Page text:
Finding the X-Factor in Chronic Fatigue Syndrome

The Wall Street Journal's Health Blog asks an important question to sufferers of chronic fatigue syndrome: What's next for X? Writer Amy Dockser Marcus is referring to XMRV, a virus that has been linked to prostate cancer for a few years and, as of a year ago, CFS. There is plenty of debate, though, on just whether XMRV is actually linked to CFS because while some researchers have found the virus in CFS patients, others have found not a trace.

So, to take care of the discrepancies, first all researchers must agree on standards for the test, itself. To that end, Ila Singh, the University of Utah scientist who reported on XMRV in prostate cancer patients last year, published a paper in the journal Viruses outlining steps researchers should take in designing studies into whether XMRV is linked to CFS.

Singh suggests taking a large number of patients into consideration, and to make sure all of them have been diagnosed with CFS according to well-recognized criteria. The healthy controls, too, should be large group taken from the same geographic area as the patients. Also, use more than one method of detecting the XMRV virus.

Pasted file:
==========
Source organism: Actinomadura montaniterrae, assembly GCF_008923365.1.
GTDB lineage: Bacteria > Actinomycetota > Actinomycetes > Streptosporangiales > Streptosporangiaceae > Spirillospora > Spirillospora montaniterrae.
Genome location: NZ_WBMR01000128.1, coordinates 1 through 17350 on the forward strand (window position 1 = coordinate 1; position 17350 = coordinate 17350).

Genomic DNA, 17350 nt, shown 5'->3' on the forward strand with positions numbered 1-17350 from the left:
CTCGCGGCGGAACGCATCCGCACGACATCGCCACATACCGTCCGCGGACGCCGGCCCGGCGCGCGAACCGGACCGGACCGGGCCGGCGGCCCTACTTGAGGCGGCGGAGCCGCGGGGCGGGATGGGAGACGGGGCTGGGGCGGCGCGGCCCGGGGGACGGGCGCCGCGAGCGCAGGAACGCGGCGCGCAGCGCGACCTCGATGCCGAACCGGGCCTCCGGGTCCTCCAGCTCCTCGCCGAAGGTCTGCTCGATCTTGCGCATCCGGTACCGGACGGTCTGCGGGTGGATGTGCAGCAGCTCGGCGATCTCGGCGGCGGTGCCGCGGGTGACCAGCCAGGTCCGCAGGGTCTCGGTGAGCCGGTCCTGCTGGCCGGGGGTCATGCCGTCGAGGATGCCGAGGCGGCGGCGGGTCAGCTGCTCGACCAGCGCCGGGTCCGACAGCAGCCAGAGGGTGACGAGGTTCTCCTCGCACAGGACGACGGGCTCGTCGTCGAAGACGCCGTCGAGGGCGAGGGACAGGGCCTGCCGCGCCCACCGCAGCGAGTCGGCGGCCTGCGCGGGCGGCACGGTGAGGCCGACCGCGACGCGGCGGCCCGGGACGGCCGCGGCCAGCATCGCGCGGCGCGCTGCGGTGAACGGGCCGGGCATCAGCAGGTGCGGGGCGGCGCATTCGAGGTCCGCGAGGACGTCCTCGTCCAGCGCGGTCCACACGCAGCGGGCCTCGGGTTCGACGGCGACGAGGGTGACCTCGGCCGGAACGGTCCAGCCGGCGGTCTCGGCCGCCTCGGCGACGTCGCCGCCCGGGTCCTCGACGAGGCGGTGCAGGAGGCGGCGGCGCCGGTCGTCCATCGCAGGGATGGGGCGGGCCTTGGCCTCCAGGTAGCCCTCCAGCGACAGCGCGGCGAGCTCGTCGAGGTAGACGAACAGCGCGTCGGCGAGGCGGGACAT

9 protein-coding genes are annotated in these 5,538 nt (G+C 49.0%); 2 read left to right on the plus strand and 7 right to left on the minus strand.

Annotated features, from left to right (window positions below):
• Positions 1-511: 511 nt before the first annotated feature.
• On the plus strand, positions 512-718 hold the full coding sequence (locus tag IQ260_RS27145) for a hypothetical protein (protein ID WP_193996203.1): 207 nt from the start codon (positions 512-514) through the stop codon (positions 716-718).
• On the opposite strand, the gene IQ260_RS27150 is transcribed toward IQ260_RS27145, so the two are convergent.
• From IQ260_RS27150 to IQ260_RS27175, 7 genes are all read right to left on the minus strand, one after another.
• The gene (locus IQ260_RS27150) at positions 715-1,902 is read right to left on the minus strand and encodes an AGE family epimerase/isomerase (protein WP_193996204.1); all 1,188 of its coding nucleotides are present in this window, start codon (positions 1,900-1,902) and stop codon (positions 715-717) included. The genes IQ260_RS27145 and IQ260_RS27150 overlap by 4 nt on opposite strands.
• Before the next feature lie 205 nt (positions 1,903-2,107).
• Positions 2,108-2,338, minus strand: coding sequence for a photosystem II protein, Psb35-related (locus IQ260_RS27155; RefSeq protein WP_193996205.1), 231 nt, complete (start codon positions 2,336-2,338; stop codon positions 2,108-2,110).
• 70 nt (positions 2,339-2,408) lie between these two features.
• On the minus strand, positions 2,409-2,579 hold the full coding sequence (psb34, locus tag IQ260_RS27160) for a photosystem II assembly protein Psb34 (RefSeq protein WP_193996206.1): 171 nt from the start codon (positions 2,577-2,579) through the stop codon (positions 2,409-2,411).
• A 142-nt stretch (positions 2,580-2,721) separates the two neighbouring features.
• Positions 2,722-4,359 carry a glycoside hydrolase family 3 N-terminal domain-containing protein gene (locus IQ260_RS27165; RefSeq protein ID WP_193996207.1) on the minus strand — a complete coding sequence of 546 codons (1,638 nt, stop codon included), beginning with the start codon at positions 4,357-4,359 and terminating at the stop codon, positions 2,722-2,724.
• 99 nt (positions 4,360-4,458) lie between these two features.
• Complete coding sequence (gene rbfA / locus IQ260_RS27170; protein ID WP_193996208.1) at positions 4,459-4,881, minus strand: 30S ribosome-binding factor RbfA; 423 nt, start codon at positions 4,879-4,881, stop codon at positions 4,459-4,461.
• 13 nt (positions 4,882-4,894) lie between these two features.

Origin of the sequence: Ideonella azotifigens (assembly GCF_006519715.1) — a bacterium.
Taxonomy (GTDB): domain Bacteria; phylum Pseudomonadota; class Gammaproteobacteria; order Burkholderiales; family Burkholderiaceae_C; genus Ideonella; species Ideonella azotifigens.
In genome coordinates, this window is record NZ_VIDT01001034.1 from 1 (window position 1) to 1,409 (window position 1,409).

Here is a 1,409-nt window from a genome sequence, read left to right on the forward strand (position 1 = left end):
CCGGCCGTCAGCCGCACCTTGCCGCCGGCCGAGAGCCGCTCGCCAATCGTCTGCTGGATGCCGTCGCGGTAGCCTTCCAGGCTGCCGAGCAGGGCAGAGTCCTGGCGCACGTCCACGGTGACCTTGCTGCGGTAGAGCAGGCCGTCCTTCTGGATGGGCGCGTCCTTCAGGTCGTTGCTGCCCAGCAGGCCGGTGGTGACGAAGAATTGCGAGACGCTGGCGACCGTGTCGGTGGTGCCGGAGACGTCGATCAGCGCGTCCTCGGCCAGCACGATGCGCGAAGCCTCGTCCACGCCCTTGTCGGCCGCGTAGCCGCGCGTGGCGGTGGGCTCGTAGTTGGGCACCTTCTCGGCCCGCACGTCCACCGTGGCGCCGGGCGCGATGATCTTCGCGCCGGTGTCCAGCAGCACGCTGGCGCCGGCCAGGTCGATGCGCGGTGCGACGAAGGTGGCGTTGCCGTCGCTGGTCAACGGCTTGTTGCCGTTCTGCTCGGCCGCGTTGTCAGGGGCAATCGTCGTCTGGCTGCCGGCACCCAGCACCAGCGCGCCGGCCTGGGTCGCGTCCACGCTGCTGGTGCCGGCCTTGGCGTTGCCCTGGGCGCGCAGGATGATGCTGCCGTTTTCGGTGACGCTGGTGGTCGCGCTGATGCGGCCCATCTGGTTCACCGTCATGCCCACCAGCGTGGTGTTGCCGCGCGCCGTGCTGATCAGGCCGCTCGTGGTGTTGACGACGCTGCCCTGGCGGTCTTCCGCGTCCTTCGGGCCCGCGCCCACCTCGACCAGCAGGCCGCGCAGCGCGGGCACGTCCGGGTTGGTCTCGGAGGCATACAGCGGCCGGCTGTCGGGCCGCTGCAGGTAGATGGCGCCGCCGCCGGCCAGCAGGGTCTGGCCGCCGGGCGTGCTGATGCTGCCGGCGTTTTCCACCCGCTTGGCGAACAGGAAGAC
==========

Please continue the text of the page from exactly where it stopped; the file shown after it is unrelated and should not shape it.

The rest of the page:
Kim McCleary, the head of the CFIDS Association of America, a CFS advocacy group, praised Singh's paper, telling the WSJ that it offers "a really strong template for reducing some of the confounding issues in the studies that have already been published."

- here's the report in WSJ's Health Blog
- and here's a link to Singh's paper

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